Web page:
Whatever you say about Russell Crowe's up-with-people campaign against unresponsive, property-grabbing government in " Robin Hood," don't suggest to its makers that the historical epic is the first Tea Party movie. "No, no," says screenwriter Brian Helgeland. "That would not be good."
For all of its 12th century trappings, Helgeland and director Ridley Scott's retelling of the mythical English archer tries to be thematically contemporary. Rather than a steal-from-the rich yeoman, the film's titular hero is a disillusioned war veteran just back from a distant, violent campaign against Muslims. "We wanted to tell the story of how the myth was created," says producer Brian Grazer.
Hood's homeland is ruled by a king with little concern for his subjects and somebody — maybe that guy who's so good with bows and arrows? — needs to step up and take the country back. "There's a very strong destiny story in this," says Scott, who shot most of the film on British locations, including Sherwood Forest.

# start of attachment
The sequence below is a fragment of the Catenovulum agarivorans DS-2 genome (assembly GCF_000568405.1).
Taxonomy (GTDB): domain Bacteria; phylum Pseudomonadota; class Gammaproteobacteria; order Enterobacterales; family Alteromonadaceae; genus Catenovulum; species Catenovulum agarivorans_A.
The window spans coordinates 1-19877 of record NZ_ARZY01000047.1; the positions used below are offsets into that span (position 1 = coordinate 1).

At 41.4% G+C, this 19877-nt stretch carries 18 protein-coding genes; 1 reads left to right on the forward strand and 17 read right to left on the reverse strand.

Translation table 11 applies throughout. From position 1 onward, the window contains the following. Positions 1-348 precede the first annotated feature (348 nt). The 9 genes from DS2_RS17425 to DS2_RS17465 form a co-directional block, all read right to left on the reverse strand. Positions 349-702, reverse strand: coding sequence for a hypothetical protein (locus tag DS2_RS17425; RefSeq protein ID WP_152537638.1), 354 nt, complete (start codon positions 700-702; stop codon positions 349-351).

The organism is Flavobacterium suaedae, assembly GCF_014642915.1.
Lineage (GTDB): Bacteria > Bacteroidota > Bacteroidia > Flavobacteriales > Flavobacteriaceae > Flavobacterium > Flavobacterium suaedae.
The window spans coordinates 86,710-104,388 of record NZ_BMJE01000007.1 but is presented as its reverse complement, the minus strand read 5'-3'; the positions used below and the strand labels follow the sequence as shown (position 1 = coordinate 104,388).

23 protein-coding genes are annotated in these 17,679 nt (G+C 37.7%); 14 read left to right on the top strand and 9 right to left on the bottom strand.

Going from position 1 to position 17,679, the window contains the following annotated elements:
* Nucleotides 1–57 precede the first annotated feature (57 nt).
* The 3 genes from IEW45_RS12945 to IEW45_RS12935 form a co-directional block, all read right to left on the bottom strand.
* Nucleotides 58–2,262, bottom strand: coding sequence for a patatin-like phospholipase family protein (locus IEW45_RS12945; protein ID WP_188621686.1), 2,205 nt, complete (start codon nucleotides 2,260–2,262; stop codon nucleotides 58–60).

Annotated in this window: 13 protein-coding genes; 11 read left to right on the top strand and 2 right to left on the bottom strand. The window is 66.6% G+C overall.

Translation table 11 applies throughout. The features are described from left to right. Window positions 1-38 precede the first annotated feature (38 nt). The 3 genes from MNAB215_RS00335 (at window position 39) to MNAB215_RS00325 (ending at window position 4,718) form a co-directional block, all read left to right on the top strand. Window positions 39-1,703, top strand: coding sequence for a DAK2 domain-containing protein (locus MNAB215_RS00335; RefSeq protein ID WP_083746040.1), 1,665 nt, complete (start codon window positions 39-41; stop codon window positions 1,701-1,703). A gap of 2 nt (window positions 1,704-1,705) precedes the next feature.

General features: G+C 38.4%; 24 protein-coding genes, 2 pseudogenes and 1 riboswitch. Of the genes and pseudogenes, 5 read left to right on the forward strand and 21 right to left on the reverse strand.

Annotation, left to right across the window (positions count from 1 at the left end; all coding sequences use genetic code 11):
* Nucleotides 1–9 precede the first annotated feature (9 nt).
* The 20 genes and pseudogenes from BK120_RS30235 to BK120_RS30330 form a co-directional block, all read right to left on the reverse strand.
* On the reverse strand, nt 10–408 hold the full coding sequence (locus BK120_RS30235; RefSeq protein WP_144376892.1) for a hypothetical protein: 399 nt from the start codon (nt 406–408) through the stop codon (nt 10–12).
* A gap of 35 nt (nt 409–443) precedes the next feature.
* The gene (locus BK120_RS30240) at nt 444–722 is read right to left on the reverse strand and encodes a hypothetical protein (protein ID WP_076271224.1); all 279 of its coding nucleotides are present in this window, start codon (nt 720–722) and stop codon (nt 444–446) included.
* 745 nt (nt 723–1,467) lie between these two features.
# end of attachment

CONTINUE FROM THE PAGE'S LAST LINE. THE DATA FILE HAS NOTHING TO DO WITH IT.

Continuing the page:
Hood and his merry men are far less interested in redistributing the wealth than making sure King John (Oscar Isaac) focuses on the people in England. King John is in cahoots with a villainous adviser (Mark Strong's Sir Godfrey purports to be English, but he's as French as foie gras). "That's where the heart of this Robin Hood is," says Helgeland, whose credits include "L.A. Confidential" and "A Knight's Tale." "He is trying to give the people a voice."